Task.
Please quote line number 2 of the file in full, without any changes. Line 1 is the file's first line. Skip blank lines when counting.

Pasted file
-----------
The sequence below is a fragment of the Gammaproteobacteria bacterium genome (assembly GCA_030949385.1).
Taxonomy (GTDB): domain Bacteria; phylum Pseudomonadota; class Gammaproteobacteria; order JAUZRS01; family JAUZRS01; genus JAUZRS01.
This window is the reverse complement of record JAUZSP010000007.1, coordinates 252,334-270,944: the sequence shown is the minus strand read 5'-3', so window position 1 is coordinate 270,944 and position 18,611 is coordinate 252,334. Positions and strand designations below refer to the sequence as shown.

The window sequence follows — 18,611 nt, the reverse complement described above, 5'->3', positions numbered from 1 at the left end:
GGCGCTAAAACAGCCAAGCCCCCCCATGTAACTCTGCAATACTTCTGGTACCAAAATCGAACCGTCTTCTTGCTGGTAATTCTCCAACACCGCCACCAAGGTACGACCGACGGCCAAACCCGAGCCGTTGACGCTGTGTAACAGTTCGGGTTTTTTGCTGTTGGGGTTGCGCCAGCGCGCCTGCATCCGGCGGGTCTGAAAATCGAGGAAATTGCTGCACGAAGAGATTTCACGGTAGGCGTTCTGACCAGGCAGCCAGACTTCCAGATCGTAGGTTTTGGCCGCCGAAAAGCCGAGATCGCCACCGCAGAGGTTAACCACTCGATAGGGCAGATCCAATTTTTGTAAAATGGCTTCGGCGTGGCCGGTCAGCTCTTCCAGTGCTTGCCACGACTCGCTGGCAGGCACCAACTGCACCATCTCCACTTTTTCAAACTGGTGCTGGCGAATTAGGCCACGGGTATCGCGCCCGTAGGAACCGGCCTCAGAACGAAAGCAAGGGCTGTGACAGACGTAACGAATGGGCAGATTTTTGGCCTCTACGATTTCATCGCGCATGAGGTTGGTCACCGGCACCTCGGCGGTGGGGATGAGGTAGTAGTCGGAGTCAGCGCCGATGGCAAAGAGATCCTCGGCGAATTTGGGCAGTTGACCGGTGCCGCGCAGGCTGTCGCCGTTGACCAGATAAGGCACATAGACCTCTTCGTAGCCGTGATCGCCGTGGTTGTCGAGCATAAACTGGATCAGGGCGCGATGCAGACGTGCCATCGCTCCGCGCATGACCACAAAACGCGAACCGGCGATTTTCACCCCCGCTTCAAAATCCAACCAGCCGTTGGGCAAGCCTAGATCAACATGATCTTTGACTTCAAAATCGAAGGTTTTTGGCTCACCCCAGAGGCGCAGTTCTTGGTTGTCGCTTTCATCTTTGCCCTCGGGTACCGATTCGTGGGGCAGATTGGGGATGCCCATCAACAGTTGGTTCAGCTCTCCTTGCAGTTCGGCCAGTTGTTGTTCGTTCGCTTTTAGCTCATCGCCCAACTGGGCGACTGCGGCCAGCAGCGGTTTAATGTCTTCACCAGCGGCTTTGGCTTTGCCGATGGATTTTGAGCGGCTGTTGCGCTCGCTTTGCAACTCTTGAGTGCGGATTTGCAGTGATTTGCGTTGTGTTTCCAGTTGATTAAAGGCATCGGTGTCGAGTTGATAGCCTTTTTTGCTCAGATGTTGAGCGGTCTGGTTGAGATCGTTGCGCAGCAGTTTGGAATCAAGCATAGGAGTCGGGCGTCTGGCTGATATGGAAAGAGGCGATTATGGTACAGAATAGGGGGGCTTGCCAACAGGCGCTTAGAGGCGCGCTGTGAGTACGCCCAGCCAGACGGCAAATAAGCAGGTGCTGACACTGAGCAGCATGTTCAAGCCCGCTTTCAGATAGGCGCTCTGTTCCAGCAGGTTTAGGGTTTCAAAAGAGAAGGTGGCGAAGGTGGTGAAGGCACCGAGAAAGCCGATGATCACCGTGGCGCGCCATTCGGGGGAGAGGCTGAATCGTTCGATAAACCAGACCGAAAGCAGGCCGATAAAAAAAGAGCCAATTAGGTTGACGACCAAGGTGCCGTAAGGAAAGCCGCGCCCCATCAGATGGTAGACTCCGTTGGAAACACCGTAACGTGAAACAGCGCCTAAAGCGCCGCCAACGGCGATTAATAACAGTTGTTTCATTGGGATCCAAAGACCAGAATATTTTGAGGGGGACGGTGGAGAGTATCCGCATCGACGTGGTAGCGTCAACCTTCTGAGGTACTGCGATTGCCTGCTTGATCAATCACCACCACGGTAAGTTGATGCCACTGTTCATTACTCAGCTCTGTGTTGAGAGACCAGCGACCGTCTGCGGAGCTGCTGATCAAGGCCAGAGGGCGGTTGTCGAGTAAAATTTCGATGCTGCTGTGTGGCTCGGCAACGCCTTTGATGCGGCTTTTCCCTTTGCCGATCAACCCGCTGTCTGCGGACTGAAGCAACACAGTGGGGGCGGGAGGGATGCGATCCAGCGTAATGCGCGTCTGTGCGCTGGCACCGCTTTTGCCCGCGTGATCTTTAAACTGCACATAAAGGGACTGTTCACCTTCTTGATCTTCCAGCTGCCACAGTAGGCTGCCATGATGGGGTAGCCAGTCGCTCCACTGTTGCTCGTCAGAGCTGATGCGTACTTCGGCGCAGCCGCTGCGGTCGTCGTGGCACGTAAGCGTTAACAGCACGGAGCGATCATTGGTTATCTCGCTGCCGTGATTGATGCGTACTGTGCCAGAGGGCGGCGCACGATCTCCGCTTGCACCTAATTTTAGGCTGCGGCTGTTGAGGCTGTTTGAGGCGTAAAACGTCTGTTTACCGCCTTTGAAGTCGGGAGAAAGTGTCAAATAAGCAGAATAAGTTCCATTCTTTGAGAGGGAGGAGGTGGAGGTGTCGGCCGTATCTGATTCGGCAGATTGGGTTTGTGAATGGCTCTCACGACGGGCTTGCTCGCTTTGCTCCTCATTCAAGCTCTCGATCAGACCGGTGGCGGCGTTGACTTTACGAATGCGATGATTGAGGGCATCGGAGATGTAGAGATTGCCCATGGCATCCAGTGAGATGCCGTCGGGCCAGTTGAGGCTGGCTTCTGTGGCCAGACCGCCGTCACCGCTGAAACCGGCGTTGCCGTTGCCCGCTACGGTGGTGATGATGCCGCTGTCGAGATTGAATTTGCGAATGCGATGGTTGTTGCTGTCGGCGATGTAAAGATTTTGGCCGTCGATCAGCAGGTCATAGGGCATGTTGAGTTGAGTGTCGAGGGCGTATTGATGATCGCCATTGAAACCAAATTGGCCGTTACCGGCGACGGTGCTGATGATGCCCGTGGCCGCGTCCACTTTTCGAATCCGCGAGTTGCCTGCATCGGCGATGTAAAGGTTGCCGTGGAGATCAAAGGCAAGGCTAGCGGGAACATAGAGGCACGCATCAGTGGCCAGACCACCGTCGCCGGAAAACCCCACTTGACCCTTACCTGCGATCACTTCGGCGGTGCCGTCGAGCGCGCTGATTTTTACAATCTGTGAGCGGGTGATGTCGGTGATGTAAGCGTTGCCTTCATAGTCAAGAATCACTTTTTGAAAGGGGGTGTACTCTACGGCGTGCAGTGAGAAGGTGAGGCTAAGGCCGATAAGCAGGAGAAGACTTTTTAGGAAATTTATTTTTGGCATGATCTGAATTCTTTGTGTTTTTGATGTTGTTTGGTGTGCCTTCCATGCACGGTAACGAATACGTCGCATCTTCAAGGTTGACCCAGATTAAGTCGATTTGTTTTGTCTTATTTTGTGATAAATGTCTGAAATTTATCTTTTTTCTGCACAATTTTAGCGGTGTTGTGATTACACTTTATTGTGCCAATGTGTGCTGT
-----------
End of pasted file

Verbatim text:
Taxonomy (GTDB): domain Bacteria; phylum Pseudomonadota; class Gammaproteobacteria; order JAUZRS01; family JAUZRS01; genus JAUZRS01.